The FN SCAR provides a common weapon that can be provided in either 5.56x45mm NATO or 7.62x61mm, referred to as the SCAR-L (Light) and SCAR-H (Heavy). Each of these are further offered in Close Quarters Combat (CQC), Standard (STD), and Long Barrel (LB) versions. Each version has a high degree of commonality. The rifle is adaptable with FN even introducing a sniper version the SCAR 20 SSR (Sniper Support Rifle) with 20in barrel. User reviews suggest that SCAR is easily handled (the folding stock is much appreciated), has low shooter recoil, is light and accurate. The calibre versatility may contribute to its wide use by special units.
Infantry/Squad Automatic Weapons
Since the 1940s the squad has typically comprised riflemen and members with an automatic fire weapon. In practice these two roles have been filled most often by different weapons, still the idea of a common design to fill both roles has attraction. An attempt to provide an automatic rifle (AR) version of the M14 rifle proved unsuccessful due to inaccuracy and overheating in full-auto firing and its low 20 round magazine capacity. The US Marines in 2011 adopted the M27 (based on the H&K HK41) as its Infantry Automatic Rifle (IAR) replacing the belt-fed M249 Squad Automatic Weapon (SAW) . SAW has higher light machine gun (LMG) rate of fire but with an 12 MOA of less accuracy than the magazine feed IAR’s 2 MOA. Field experience suggested that IAR’s more precise shot placement could offer equivalent suppression to an LMG. It was also much lighter at 4kg (9 lb) vs 10 kg (22lb) and could be used in close and urban combat. The Corps 2018 decision to field the M27 to every combat squad member fulfilled the idea of a common individual squad weapon.
The US Army chose its own path toward this goal. Its Next Generation Squad Weapon combines a new weapon with the introduction of a new 6.8mm calibre – the objective being to replace the current 5.56mm, M4 and M249. Following a competition Sig Sauer’s adaptation of its MCX SPEAR was selected and designated XM5 as the combat rifle and MMG to the XM250 automatic weapon. The XM250 is a belt-fed light machine gun style weapon that is lighter than the M249 at 13lbs (5.9kg) without a suppressor. Although a LMG, the XM250 does not have a quick-change barrel (like the M249) which addresses barrel overheating with sustained fires.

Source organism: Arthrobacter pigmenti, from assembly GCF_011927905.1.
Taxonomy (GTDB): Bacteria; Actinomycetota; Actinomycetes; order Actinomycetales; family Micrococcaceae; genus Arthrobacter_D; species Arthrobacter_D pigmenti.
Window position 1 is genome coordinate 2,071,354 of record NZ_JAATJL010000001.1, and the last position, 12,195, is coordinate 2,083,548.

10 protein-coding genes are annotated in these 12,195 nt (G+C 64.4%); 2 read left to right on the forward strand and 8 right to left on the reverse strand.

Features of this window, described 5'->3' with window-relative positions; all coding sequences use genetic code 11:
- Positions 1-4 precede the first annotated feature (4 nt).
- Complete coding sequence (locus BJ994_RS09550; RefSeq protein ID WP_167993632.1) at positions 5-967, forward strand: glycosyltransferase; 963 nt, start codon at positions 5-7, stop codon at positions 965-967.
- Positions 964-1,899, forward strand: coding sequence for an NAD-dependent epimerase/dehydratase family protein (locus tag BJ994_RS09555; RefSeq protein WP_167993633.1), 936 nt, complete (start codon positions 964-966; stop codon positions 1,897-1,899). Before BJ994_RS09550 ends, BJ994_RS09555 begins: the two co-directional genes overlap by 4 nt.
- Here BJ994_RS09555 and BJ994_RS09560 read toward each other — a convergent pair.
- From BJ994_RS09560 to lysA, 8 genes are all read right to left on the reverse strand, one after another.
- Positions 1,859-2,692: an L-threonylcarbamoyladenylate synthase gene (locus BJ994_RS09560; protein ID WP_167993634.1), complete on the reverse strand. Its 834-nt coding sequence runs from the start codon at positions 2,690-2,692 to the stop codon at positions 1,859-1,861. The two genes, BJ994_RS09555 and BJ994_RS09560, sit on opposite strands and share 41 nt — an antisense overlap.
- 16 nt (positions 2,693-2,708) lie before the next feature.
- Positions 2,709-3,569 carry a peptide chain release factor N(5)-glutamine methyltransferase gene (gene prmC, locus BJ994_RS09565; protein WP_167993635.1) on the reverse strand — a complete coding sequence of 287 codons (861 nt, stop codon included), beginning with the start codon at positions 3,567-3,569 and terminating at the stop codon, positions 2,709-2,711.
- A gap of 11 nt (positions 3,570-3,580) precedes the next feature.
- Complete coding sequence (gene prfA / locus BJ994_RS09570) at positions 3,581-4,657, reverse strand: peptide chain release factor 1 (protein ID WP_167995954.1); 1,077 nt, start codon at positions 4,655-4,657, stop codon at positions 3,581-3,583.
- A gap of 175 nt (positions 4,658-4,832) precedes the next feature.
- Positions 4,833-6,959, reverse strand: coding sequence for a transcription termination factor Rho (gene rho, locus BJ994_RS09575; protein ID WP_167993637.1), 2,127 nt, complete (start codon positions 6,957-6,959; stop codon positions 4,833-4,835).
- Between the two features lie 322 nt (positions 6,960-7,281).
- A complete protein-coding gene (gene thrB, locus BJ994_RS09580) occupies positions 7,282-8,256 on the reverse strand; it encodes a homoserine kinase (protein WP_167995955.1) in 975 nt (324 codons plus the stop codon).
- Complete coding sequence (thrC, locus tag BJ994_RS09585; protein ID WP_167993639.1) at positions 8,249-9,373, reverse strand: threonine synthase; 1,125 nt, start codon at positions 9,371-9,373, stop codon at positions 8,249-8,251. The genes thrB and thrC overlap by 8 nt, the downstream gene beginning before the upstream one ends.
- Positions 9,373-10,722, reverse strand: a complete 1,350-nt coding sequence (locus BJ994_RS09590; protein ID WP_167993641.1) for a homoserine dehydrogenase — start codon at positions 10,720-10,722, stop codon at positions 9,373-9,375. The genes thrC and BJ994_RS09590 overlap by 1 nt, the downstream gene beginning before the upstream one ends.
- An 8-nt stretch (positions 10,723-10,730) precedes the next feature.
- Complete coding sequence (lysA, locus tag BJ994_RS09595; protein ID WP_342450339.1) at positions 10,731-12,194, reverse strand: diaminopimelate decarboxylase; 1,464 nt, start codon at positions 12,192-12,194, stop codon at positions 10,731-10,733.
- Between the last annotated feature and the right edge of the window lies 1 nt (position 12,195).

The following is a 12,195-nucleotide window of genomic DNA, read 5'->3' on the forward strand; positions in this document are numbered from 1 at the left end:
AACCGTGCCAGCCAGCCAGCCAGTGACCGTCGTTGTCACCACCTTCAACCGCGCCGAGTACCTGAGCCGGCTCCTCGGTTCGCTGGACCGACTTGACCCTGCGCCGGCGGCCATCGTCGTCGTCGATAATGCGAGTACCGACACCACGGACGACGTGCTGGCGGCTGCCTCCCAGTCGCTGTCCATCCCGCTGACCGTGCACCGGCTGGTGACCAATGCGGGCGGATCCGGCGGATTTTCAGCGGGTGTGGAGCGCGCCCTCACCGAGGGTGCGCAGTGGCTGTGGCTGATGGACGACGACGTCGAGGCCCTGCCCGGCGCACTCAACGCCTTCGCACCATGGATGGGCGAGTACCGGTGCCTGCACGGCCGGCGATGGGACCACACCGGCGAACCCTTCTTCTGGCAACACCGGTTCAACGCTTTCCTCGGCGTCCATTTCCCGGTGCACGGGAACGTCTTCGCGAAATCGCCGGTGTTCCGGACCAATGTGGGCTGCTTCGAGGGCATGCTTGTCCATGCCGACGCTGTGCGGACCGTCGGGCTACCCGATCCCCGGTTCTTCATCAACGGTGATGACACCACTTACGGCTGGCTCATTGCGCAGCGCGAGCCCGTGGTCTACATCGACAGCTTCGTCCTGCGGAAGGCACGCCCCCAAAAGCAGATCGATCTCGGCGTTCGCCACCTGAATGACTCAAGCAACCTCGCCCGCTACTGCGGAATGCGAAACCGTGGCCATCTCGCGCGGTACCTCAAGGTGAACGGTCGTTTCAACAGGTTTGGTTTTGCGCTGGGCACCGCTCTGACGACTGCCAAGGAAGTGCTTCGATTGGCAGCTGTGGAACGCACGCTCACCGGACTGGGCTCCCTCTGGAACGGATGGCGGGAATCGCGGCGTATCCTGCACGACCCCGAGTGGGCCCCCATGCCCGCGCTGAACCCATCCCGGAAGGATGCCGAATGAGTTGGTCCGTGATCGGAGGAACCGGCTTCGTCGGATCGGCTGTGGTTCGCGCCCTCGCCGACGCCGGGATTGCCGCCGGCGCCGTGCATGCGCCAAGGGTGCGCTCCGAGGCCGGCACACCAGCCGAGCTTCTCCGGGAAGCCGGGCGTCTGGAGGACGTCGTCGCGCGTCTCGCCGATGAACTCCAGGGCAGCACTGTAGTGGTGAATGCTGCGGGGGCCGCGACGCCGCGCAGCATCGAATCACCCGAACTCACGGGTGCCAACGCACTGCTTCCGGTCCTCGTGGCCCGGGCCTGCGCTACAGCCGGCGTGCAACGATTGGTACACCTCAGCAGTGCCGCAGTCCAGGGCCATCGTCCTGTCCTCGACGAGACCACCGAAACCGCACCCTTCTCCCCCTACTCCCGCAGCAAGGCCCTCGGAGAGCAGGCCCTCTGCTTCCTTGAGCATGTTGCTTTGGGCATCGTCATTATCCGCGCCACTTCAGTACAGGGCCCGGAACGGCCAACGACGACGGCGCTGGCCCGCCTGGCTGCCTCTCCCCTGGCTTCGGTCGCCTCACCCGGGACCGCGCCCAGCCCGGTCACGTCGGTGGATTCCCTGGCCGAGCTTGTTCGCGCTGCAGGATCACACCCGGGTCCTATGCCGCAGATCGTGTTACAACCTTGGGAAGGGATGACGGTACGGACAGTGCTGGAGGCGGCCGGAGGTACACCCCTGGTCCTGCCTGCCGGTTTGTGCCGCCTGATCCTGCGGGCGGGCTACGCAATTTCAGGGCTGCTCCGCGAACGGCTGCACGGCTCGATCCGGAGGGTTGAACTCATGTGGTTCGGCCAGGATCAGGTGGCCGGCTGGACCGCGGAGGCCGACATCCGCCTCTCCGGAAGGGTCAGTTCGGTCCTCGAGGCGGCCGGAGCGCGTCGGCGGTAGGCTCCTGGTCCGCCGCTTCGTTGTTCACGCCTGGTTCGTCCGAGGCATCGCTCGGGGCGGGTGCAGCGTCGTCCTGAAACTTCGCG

The XM5, which the Army will issue only to forward fighters, is heavier than the M4 and uses a 20 round magazine. Mark Cochiolo, a retired Navy SEAL, in an online review observed: “where the M4 is an assault rifle using an intermediate ammo, the XM5 is a return to the Battle Rifle with heavier and ‘hotter’ rounds (much like the M14). The result is a rifle that is heavier at 9.78lbs (4.4kg) with 20 rounds than the M4 Carbine with 30 rounds at 7.75lbs (3.52kg), which it is replacing. However, the XM5’s 6.8mm has greater effective range and is intended to penetrate body armour at 500m using the Sig Sauer proprietary hybrid case ammunition. Initial unit low scale fielding of the new weapons is expected in late 2023.
Personal Defence Weapons
A relatively recent weapon class is the Personal Défense Weapon (PDW). It resulted largely from the concern at the time that soldiers in support and logistics roles which were primarily equipped with pistol calibre hand arms would be unable to effectively engage body armour outfitted opponents (like paratroopers). A NATO 1989 requirement seeking an easily handled more compact weapon with effective range around 200 meters that could penetrate Level III body armour. The last influenced the consideration of smaller calibre higher velocity ammunition. FN’s P90 at 5.7x28mm in a 19.9in (505 mm) with a uniquely shaped 50 round top magazine weapon was the first designed and offered in 1990. It was followed in 2001 by the H&K MP7A1 at 4.6x30mm with 16.3in (415mm) minimal length but with a collapsible stock in a more traditional design. Both successfully met the requirements, including armour defeat. However, a reduced concern of supporting soldiers facing body armoured threats saw special operators more attracted to the P90 and MP7A1 rather than the original intended pistol users. This also saw the introduction of pistol (example the H&K MP5K) and other calibres including 5.56mm NATO by a variety of manufacturers in PDWs. The US SOCOM contracted in May 2022 with SIG Sauer for its Rattler.300 Blackout round. Their rationale mirrors the current application of most PDWs today, which is “providing a more portable weapon that a rifle or carbine with more power than a pistol for use in close-quarters”.